Rather than debate the science of climate change, Byck explores common ground on energy issues. For example, he claims that Americans agree on issues like solar and wind energy. According to Byck, 70 percent of Americans claim to love solar energy and 90 percent of Americans like wind energy. Most US citizens also claimed to like geothermal and energy efficiency.

“We aren’t a polarized country, especially when it comes to energy” Byck said. “It’s – I just see too much common ground. I see too much agreement. I just think people aren’t listening. I don’t think people in leadership are listening to the people, and I think a lot of people are being told that they’re polarized, and we are polarized, and they’re acting as if, and that’s the problem. We’re being told we’re polarized so much we don’t actually know that we’re in agreement.”

According to Byck, the fossil fuel industry has succeeded in getting us to debate climate change and this is taking the place of actually doing something about it.  As long as we are talking about it, we won’t do anything about it.

“I mean, just the fact that we’re debating climate change at all is – actually, it’s a victory for the folks in the ’80s and ’90s from the fossil fuel industry who just wanted us to debate it. That was the game plan. It’s the same exact game plan as the tobacco industry…They won. They did a great job. They’re the best storytellers since Shakespeare. They’re brilliant.”

Those who are looking to move beyond the political impasse in Washington need to consider these three approaches. New strategies are essential to build support for meaningful change. If we are to grow support for efforts to combat climate change, we need to find new ways to reach the sizable minority of Americans who resist the facts about climate change.
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Richard Matthews is a consultant, eco-entrepreneur, green investor and author of numerous articles on sustainable positioning, eco-economics and enviro-politics. He is the owner of The Green Market Oracle, a leading sustainable business site and one of the Web’s most comprehensive resources on the business of the environment. Find The Green Market on Facebook and follow The Green Market’s twitter feed.

Image credit: David Paul Ohmer, courtesy flickr

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Comments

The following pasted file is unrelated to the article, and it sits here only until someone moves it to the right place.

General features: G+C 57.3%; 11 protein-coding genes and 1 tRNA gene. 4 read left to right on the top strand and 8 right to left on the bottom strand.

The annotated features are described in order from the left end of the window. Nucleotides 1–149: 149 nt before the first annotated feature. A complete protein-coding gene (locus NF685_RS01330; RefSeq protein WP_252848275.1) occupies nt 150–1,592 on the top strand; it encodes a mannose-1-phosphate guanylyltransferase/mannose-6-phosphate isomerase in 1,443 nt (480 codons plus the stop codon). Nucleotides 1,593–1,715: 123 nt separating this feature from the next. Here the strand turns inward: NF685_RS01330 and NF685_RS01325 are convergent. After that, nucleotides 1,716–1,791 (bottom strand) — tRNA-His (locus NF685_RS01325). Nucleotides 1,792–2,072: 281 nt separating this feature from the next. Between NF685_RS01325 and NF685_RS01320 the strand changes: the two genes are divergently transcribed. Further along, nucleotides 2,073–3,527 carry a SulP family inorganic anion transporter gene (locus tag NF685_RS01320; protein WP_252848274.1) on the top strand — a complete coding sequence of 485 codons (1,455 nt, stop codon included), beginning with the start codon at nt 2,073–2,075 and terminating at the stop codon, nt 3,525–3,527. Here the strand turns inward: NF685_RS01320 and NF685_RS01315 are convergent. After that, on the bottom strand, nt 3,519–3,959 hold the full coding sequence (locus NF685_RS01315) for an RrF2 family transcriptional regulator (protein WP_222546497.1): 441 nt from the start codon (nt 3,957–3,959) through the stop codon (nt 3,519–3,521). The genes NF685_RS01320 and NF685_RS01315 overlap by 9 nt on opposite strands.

1. Property Rights

    “The perpetrators of property damage could be forced to assume liability and pay compensation.” By whom? Since the lion’s share of CO2 emissions will be from the most successful countries (including China and India by the time any effects might be provable), I doubt anyone will want to pay the bill. Indeed, they would first want to account for any benefit the victim had received for the damaging emissions. While wealthy countries have benefited most from the progress made after the Industrial Revolution, what country hasn’t seen huge improvements in recent years? Damage done from minute changes in global temperature are very difficult to prove and so far, the claims made by climate scientists that they can detect signals have been largely debunked by other (AGW supporting) scientists. Of course if you personally feel guilty, you can compensate all you like, from your own pocket.

    Revenue Neutral Carbon Tax

    Tax is tax. Make it big enough to be effective and people soon notice that it’s there. It might decrease emissions slightly but it won’t come near to solving your perceived problem.

    Ignoring Climate Change

    Firstly, we are bringing the argument to you. Secondly, you guys really have no idea what cutting CO2 involves do you? You can’t tippy toe into a two ton per capita carbon footprint. People might like the idea of wind and solar, right up until they are both paying for it and realising how useless it is. There is cast iron proof from those countries that have indulged in renewables that they don’t work well enough to replace a significant portion of fossil fuel production. A curious person doesn’t have to go far to find out that evidence. Even if AGW might be real the current crop of solutions are pure fantasy.

    Do you really think deniers are that dumb?

    Ask yourself the following –

    If the US is found guilty of CO2 crimes will you (and I mean you) be liable to pay compensation because you are a) emitting more than 2 tons of CO2 per year b) are enjoying the benefits of a society built on and sustained by significant CO2 emissions c) the poorer people of your country can’t afford their share of the bill d) you have emitted more than 2 tons of CO2 per year prior to finding out about AGW e) have more than 2 children f) don’t support some CO2 reduction options eg nuclear or GM crops. The answer might be all of the above. Try and work out how much you, personally, would be paying before you casually claim that deniers should have to pay.

    • TinyC02 – Appreciate your well thought out comments. So what is the solution that you propose?

      The time is gone that we can afford the luxury of “tearing down” the proposals of others without putting forth solutions.

      I would be interested in what you would propose?

    • “.. you guys really have no idea what cutting CO2 involves do you?”

      Yeah, let’s make it sound like cutting CO2 us an impossible dream. Because that might make some waverers give up trying.

      In reality, cutting CO2 is something every one of us can do. Here are just a very few ways it can be done: